This class explores how computation impacts the entire workflow of photography, which is traditionally aimed at capturing light from a (3D) scene to form a (2D) image. A detailed study of the perceptual, technical and computational aspects of forming pictures, and more precisely the capture and depiction of reality on a (mostly 2D) medium of images is undertaken over the entire term. The scientific, perceptual, and artistic principles behind image-making will be emphasized, especially as impacted and changed by computation. Topics include the relationship between pictorial techniques and the human visual system; intrinsic limitations of 2D representations and their possible compensations; and technical issues involving capturing light to form images. Technical aspects of image capture and rendering, and exploration of how such a medium can be used to its maximum potential, will be examined. New forms of cameras and imaging paradigms will be introduced. Students will undertake a hands-on approach over the entire term using computation techniques, merged with digital imaging processes to produce photographic artifacts.
This course counts towards the following specialization(s):
Computation Perception and Robotics
This class explores how computation impacts the entire workflow of photography, which is traditionally aimed at capturing light from a (3D) scene to form an (2D) image. Over the span of the semester, students will learn:
- To think about images as multi-dimensional arrays on which mathematical operations can be performed to generate interesting artifacts
- The technical aspects of image capture and rendering, and exploration of how such a medium can be used to its maximum potential
- To mathematically model a camera as a device that maps a 3D space onto a 2D plane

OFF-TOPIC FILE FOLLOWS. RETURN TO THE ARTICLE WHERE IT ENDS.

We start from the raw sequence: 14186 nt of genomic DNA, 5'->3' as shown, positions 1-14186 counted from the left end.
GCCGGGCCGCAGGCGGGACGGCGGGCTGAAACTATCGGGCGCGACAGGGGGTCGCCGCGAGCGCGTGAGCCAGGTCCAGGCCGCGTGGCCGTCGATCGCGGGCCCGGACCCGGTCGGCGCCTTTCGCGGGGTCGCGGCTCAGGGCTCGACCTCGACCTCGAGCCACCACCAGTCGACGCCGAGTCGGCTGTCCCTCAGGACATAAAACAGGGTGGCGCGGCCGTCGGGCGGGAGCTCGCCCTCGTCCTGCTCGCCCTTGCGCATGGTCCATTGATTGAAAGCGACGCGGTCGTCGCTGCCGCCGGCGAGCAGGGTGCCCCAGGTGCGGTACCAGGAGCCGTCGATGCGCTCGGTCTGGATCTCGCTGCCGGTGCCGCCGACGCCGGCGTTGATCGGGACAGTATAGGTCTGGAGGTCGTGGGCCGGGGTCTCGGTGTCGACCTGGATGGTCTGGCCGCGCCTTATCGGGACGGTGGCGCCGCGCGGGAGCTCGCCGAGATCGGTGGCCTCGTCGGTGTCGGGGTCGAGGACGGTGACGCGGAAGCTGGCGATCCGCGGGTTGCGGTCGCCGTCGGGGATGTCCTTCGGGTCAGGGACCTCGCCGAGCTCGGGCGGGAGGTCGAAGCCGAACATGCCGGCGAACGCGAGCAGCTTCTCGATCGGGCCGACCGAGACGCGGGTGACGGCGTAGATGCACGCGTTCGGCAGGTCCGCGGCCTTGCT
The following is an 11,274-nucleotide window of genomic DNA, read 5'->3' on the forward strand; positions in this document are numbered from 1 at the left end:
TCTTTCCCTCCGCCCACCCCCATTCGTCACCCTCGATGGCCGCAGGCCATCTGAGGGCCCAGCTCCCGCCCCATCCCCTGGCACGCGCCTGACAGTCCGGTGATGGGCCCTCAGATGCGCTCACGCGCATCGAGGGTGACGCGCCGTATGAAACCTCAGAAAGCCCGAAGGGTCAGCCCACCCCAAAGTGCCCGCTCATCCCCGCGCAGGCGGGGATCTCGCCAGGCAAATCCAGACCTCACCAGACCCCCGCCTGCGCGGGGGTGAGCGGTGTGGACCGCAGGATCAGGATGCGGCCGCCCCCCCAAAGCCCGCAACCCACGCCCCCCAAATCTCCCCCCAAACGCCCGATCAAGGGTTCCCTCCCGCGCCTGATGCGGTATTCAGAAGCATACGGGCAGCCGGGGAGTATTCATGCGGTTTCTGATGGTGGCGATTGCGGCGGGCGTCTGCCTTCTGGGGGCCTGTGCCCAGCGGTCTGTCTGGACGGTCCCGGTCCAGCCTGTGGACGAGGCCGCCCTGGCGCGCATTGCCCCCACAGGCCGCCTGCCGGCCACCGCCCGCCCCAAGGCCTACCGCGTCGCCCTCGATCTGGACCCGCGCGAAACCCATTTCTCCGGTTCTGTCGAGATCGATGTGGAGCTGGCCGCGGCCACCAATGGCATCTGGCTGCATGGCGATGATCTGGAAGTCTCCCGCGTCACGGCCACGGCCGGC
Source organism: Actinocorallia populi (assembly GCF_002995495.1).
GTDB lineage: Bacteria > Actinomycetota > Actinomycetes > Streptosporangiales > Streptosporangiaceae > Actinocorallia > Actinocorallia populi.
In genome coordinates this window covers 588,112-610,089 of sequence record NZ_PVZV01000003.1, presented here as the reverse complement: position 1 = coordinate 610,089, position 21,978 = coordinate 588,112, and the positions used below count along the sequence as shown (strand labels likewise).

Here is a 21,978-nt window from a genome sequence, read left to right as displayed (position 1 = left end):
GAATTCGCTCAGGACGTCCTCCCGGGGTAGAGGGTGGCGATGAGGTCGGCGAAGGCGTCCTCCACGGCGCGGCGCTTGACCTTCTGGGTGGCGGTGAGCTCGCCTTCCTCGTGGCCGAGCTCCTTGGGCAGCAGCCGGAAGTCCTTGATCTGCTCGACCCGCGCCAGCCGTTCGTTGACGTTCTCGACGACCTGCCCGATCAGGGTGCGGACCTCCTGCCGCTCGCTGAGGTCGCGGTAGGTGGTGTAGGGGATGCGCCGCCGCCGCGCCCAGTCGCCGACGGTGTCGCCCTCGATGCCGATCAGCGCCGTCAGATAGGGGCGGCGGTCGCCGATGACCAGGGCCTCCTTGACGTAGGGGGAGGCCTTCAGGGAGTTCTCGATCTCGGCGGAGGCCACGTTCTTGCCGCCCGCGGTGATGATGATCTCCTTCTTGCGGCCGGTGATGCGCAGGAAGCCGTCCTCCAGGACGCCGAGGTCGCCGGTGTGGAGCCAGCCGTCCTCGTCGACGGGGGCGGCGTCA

- How the traditional camera pipeline can be transformed by changing the sensor, illumination, lens, etc.
Note: Sample syllabi are provided for informational purposes only. For the most up-to-date information, consult the official course documentation.
You can view the lecture videos for this course here.
Before Taking This Class...
Suggested Background Knowledge
- Working knowledge of computer programming (preferably Python)
- College-level mathematics (knowledge of matrices, vectors, differentiation, and integration)
- Physics (vectors, optics)
- Probability (probability density functions)
- Basic knowledge about the functioning of a camera (controlling shutter speed, ISO, aperture)
- Prior experience with using OpenCV and Numpy is preferable
Technical Requirements and Software
- Internet connectivity
- Camera (preferably one with granular control over aperture, shutter speed, and ISO)
- Operating system:
- PC: Windows 8 or higher
- Mac: OS X 10.6 or higher with latest updates installed
- Linux: any recent distribution will work so long as you can install Python and OpenCV bindings; we provide instructions for recent Ubuntu distros
All Georgia Tech students are expected to uphold the Georgia Tech Academic Honor Code. This course may impose additional academic integrity stipulations; consult the official course documentation for more information.